The Jewel of Oxtankah

What was once thought to be a single piece of a Maya ritual outfit, is now found to be only a small piece of what was once a full body suit. The piece, a ritual garment that resembles an oversized necklace or perhaps even a chest plate, can be found at the Templo Mayor Museum in Mexico City, but was found over 1,400 km away, in Oxtankah, Quintana Roo. The garment is constructed of over 1,600 pieces, made from local mollusks.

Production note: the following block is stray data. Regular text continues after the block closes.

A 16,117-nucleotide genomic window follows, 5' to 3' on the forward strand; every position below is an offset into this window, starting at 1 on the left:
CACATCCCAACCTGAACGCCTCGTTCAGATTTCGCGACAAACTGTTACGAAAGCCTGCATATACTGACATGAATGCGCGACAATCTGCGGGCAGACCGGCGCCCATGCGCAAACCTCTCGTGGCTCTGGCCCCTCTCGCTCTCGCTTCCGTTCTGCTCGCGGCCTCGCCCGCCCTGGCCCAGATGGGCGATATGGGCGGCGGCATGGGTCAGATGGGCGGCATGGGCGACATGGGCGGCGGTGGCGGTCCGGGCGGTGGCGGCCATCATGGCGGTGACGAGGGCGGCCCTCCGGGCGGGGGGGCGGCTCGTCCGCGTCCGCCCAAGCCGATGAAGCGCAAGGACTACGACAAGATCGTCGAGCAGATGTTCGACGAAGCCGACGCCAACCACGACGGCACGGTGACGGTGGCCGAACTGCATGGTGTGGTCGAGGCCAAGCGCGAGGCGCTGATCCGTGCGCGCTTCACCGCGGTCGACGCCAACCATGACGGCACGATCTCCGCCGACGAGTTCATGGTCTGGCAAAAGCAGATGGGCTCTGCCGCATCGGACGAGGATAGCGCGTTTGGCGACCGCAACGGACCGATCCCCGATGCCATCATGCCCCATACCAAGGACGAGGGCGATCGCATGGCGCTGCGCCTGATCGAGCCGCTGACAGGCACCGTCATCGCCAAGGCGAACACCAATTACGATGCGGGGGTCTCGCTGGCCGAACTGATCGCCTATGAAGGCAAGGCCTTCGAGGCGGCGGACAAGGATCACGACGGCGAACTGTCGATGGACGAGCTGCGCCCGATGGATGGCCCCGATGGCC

The garment was found during the exploration of a burial chamber on the south side of Quintana Roo, in 2000. The piece was found upon a pile of bones, which belonged to a high dignitary of the city of Oxtankah, he is thought to have died over 5,000 years ago. The high dignitary who was buried with the garment, was most likely a fisherman who spent his life fishing the Caribbean Sea off the coast of Oxtankah. Just like many of his Maya brethren during this time, he may have used the Mesoamerican Reef, which is located just off the coast of Quintata Roo, as a traditional fishing spot. The garment also reflects the seafaring ways of this man, as the 1,620 circular beads, and the 34 different pink tones, blended with one another to refer to the vast water world that was venerated by Maya society.